Renaissance architecture is the architecture of the period between the early 15th and early 17th centuries in different regions of Europe, in which there was a conscious revival and development of certain elements of ancient Greek and Roman thought and material culture.
Renaissance architecture would have a special influence on all that followed the period. After the discovery of De architectura, the only surviving treatise by Vitruvius, an ancient Roman architect, a new way of thinking about architectural techniques and principles was embraced. The beauty of the buildings that were designed encouraged churches, rulers, and other civic leaders to spend vast sums of money in constructing edifices that are esteemed as monuments the world over.
The most important architectural principle that was embraced in the early Renaissance period was symmetry. Renaissance architects generally sought to achieve geometric balance and harmony in their works. In other words, they sought to integrate the various parts of their structures and avoid mixtures of designs that did not fit well together. Under this general principle, Renaissance architects developed several unique elements that continue to set Renaissance architecture apart today. Architects of the period were fond of domes that could be seen from any point in a given city where the dome was constructed. This differed from medieval architecture that built domes that were to be visible mainly from within the buildings they topped. Pilasters, or decorative columns that adorned walls without providing any real support were also a favorite of Renaissance architects, as were traditional Roman columns that did support the building. The rounded arch that was used in ancient Roman architecture was likewise incorporated into Renaissance design.
During the later Renaissance, the movement that is now known as Mannerism began to influence architecture. Mannerists still looked to the ancient Greek and Roman world as inspiration for their work, but they played with proportion and design elements, producing buildings that violate the principles of symmetry and balance seen in the early Renaissance and yet were beautiful in their own right. Michelangelo is known for his Mannerist approach to architecture.
The Renaissance style places emphasis on symmetry, proportion, geometry and the regularity of parts as they are demonstrated in the architecture of classical antiquity and in particular ancient Roman architecture, of which many examples remained. Orderly arrangements of columns, pilasters and lintels, as well as the use of semicircular arches, hemispherical domes, niches and aedicules replaced the more complex proportional systems and irregular profiles of medieval buildings. Developed first in Florence, with Filippo Brunelleschi as one of its innovators, the Renaissance style quickly spread to other Italian cities and then to another Europen lands...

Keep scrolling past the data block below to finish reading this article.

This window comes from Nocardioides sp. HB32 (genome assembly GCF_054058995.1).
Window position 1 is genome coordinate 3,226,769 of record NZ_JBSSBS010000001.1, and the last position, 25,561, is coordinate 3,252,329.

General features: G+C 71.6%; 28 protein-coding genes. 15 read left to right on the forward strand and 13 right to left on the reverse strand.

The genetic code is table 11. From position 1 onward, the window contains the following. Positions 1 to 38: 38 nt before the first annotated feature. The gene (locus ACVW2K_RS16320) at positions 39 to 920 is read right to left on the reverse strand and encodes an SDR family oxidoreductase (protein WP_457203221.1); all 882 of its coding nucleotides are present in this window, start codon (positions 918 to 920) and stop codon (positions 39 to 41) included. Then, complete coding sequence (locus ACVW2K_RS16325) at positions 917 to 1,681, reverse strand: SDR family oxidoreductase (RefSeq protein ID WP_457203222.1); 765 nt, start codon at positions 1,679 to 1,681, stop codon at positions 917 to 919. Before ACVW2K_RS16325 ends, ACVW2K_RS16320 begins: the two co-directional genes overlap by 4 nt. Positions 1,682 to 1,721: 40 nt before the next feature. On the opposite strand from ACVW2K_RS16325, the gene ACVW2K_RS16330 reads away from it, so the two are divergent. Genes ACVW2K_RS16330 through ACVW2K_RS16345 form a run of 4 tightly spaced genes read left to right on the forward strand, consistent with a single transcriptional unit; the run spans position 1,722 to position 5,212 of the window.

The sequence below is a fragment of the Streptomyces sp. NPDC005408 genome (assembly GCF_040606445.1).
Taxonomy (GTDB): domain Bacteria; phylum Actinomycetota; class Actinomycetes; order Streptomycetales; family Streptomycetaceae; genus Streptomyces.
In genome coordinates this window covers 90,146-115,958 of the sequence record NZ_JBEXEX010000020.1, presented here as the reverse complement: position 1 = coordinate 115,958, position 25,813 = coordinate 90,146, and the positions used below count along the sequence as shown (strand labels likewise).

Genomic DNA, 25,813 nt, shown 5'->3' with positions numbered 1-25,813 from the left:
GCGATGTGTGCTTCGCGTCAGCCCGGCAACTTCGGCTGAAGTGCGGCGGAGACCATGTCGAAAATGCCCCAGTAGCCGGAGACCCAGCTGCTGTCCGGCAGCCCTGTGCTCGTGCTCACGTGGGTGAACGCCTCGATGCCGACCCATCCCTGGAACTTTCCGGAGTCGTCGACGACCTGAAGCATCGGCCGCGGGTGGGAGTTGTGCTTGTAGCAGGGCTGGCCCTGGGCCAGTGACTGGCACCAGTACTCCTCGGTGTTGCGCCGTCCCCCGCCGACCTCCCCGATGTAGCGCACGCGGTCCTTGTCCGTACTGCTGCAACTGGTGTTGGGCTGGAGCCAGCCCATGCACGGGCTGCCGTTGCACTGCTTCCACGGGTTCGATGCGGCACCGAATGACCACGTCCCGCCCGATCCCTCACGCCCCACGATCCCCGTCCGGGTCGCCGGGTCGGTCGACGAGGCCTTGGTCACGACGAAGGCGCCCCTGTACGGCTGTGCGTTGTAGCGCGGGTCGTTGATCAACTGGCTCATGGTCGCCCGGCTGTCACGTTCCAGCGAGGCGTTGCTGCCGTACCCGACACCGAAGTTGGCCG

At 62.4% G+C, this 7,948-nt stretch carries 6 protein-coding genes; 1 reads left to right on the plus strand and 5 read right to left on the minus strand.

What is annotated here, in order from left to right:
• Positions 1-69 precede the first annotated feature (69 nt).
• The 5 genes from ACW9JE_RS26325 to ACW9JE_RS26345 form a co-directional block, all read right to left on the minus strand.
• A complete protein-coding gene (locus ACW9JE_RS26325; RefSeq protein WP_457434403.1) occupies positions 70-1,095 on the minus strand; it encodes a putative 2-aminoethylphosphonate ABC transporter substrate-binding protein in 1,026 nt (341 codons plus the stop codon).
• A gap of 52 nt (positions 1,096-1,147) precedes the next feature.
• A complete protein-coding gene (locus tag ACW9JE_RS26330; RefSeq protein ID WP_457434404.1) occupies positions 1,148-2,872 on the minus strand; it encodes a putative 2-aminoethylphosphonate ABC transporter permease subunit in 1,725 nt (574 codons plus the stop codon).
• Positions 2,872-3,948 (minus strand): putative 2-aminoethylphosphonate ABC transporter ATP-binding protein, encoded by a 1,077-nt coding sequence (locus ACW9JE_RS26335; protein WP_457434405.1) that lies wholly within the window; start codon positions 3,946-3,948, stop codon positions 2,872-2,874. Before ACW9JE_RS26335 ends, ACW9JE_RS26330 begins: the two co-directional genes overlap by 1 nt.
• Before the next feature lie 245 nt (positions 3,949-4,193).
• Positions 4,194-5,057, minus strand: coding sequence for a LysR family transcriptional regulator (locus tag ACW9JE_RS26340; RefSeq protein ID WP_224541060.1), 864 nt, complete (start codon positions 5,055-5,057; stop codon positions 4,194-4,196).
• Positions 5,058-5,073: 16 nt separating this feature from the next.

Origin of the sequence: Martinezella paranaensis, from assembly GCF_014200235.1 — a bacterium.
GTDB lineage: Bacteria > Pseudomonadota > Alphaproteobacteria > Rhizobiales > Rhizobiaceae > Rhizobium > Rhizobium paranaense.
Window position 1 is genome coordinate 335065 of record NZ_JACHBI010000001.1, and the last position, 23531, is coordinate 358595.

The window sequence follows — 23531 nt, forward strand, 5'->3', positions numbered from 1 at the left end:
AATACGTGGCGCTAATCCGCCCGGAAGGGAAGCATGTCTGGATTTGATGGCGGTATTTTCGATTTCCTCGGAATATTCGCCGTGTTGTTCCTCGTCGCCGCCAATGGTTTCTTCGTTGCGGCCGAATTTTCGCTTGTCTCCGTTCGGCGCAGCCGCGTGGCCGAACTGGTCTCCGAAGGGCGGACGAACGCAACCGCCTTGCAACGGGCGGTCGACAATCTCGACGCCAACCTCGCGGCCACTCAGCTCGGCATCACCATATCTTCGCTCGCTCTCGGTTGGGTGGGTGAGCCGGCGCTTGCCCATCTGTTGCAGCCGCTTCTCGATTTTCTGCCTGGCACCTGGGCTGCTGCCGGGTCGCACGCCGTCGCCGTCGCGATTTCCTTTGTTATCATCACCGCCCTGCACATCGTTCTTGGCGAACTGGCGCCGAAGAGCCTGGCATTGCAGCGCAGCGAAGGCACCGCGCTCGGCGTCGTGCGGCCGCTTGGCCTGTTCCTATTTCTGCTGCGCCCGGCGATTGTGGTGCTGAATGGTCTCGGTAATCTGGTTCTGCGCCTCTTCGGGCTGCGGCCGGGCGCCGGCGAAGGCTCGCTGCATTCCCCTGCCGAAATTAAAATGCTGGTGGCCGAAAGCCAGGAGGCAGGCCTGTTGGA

Historians often divide the Renaissance in Italy into three phases. Whereas art historians might talk of an "Early Renaissance" period, in which they include developments in 14th century painting and sculpture, this is usually not the case in architectural history. The bleak economic conditions of the late 14th century did not produce buildings that are considered to be part of the Renaissance. As a result, the word "Renaissance" among architectural historians usually applies to the period 1400 to ca. 1525, or later in the case of non-Italian Renaissances.
Historians often use the following designations:
- Renaissance (ca. 1400–1500); also known as the Quattrocento and sometimes Early Renaissance
- High Renaissance (ca. 1500–1525)
- Mannerism (ca. 1520–1600)
The 16th century saw the economic and political ascendancy of France and Spain, and then later of Holland, England, Germany, Austria, Czech lands, Hungary, Poland and Russia. The result was that these places began to import the Renaissance style as indicators of their new cultural position. This also meant that it was not until about 1500 and later that signs of Renaissance architectural style began to appear outside Italy.
Important features of Renaissance style in architecture include:
- Symmetrical arrangement of windows and doors
- Extensive use of Classical columns and pilasters
- Triangular pediments
- Square lintels
- Niches with sculptures
Typical examples of classical Renaissance style architecture:
Further detail information and examples you can find here:
Renaissance Architecture in Wikipedia
Real-Virtual: Renaissance Architecture
Renaissance Architecture at Great Buildings Online
Renaissance Architecture in Pictures
Your mission is to find either an original Renaissance era building or structure to post in this category. Here are no exceptions - so focus Your interest to all kinds of Renaissance architecture, e.g. churches, chateaux and castles, palaces, burgerhouses, town halls, watch towers, bridges, city gates, bell towers etc.